"An ode to mi ciudad" an Essay from Viviana Moreno
This essay was written by Viviana Moreno, Associate Publicist, Avery & TarcherPerigee.
When I decided to contribute to the open call asking what living Latine means to me, nothing came to mind at first. I was a blank sheet with no thoughts in sight to grasp. In a way, it’s difficult for me to answer these types of questions because I am so entirely entrenched in my culture, in my roots. (As someone born to Cuban and Chilean parents, it’s something I never take for granted.) Being born and raised in Miami meant being surrounded by reminders of my background constantly – so much so that I experienced culture shock when I went away to school in north Florida, and no one yelled Spanish words across a parking lot and bakeries with traditional goods weren’t on every corner.
When I returned home from school during the pandemic, I was right back where I felt most myself. En mi ciudad, Miami. This sense of place is core to my identity, and when I thought hard enough, I knew I wanted to talk about this city that is so full of, well, everything.
Miami is full of contradictions – some of them good, some not so great, some obvious, and others simmering beneath the surface. At seemingly all hours, traffic is tight and unforgiving, but not too far the ocean kisses the shore gently – washing over everything with warm calm. From the glitz of Instagram-famous restaurants (usually overrated, unfortunately) to the family-owned neighborhood spots that feel like a hug. From the high-end shopping centers to the curated thrift shops around town. Just a twenty-minute drive through different neighborhoods will reveal multi-million-dollar estates and then the cracking corners of gorgeous Art Deco architecture of generations past. And even when the loud and bright nightlife engulfs all serenity and burns deep into morning, there are also the early-birds catching sunrises and drinking strong cafecito to energize the day ahead. I guess the true constant is the heat and rain – summers will always be sweltering and drenched in downpours (worst time to visit; I will always stand by that) and the rest of the year is slightly less hot (emphasis on slightly).
My city and my Latinidad are so closely entwined for me, I sometimes can’t tell them apart. How could I when this is the place where my family sought refuge, and where so many others still do every day. This is a place where roots and culture are felt on every street, every “hola, como estas,” and every visit to my abuela’s house for afternoon cafecito. It is these small moments and everyday occurrences that remind me how fortunate I am to have grown up in a place like this – not only is my culture present but a multitude of others as well. Together, Miami is a city of not one background or story, and that is what makes it so special.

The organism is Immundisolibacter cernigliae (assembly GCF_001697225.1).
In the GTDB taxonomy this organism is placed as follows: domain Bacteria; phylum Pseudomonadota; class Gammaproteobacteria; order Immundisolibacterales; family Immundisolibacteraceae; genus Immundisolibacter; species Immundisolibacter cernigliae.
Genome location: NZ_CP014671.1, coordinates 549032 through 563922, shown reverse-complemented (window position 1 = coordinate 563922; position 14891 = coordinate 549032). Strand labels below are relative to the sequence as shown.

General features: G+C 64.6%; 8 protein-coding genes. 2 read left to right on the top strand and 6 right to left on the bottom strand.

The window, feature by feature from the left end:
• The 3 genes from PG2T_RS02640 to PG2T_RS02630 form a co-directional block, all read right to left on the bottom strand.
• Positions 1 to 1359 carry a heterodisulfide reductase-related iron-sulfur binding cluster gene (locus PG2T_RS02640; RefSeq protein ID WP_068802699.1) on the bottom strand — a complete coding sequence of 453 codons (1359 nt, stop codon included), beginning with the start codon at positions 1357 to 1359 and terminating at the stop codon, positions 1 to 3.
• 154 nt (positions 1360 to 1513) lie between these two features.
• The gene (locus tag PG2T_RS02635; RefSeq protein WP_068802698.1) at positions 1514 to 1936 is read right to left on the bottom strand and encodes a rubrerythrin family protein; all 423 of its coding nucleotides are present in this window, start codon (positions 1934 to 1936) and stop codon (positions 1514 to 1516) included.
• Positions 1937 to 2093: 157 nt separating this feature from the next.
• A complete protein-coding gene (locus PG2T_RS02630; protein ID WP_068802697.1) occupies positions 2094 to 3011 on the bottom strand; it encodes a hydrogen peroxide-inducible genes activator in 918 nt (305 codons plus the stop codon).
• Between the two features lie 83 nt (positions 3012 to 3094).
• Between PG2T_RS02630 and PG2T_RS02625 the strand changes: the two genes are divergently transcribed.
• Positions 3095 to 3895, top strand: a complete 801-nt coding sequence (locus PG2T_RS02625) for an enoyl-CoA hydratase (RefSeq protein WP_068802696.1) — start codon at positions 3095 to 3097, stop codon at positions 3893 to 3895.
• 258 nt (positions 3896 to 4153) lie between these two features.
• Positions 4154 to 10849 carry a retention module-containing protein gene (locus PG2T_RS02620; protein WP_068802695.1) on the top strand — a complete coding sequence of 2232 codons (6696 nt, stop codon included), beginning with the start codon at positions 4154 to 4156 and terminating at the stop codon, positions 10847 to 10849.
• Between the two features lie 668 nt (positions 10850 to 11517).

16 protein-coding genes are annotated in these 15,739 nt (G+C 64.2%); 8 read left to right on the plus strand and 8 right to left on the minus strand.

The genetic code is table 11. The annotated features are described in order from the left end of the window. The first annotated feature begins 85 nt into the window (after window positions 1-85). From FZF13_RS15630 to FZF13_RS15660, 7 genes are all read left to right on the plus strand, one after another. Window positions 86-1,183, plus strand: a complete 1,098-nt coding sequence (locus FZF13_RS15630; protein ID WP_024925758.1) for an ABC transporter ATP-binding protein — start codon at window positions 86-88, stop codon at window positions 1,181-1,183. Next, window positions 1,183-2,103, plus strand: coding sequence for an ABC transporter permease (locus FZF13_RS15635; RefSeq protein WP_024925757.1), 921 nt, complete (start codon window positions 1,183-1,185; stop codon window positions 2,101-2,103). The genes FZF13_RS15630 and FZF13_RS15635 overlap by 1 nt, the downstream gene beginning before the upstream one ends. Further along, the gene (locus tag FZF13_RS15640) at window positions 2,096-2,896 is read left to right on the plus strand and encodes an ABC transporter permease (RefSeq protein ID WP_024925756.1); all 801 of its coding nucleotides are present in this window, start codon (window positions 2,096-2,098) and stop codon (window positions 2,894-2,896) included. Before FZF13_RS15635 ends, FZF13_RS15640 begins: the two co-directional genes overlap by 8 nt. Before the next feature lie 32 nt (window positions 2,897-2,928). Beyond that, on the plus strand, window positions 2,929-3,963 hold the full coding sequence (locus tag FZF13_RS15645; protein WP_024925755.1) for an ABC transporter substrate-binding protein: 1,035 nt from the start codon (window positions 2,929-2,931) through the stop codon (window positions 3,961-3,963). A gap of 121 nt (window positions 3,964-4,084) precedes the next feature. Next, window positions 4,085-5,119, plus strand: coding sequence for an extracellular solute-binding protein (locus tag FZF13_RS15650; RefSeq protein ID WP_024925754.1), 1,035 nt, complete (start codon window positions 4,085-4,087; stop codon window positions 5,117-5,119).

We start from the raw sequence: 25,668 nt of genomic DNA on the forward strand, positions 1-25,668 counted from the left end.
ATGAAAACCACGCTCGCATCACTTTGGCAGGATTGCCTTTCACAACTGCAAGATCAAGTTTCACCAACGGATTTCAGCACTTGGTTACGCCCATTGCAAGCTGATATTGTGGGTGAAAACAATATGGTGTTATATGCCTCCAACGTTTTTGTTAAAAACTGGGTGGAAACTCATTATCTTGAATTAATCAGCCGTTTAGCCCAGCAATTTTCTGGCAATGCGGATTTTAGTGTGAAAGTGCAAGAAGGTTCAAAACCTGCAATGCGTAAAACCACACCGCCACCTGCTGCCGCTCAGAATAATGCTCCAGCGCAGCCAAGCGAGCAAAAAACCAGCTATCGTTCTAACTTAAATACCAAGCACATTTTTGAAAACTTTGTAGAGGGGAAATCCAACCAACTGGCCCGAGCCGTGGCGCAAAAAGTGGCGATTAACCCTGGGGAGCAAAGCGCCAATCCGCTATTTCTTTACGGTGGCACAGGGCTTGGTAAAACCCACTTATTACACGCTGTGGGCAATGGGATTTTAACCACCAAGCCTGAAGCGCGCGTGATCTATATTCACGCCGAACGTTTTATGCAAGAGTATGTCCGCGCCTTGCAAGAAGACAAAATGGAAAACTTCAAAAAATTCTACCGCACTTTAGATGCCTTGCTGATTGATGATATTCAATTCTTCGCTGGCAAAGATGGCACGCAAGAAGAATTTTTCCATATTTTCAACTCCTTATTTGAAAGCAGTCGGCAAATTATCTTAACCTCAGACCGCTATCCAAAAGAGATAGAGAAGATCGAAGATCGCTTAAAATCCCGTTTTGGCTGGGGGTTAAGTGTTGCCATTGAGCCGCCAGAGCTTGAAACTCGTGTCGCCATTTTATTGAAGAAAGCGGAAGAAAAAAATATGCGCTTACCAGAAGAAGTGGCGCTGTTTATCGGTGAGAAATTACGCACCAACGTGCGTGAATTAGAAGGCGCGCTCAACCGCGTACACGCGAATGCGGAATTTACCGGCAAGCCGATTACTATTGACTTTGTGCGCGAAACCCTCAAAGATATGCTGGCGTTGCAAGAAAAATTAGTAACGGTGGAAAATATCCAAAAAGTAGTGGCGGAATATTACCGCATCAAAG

Needless to say, esta ciudad is a world of its own. Political opinions, economic status, and diverse perspective form wide grooves that mold everything here. There is empathy and antipathy and an endless clash of thought, but at the root of everything is the magic this city holds. Miami is labeled as a partygoer’s dream, but we are so much more than that. We are vinyl collectors, readers, coffee snobs, foodies, academics, thrifting aficionados, comic enthusiasts, activists, holistic healers – everything under the Miami sun. There’s no one way to be a Miamian, despite how we may be perceived, and that is the true magic. As they say, Miami es la ciudad de magia, after all.
When you’re born and raised here, it’s impossible to cut out the thread of Miami from your being. It’s too loud, too cramped, too everything – but it’s beautiful in all its palm trees, cracked sidewalks, honking horns, and inviting warmth. No experience in this city is the same, and each person here is a piece of a story that will never end. While it may not be for everyone (as my sisters remind me how I’m the only one who actually loves Miami among us!), there’s something that always pulls me in. We don’t have a lot of things (seasons are a top con – a little fall breeze wouldn’t hurt), but we make up for it in heart and soul.
Viviana Moreno (she/her/ella) is a born and raised Miami-based reader and creative. She is an associate publicist with Avery & TarcherPerigee and loves being part of sharing books with the world.
We are so grateful for all the colleagues who responded to the “What Does Living Latine Mean to You?” OurHouse open call. This week, we will be sharing their personal, heartfelt essays on Ourhouse. Stay tuned for more to come throughout the week and if something resonates with you, be sure to reach out to your colleagues!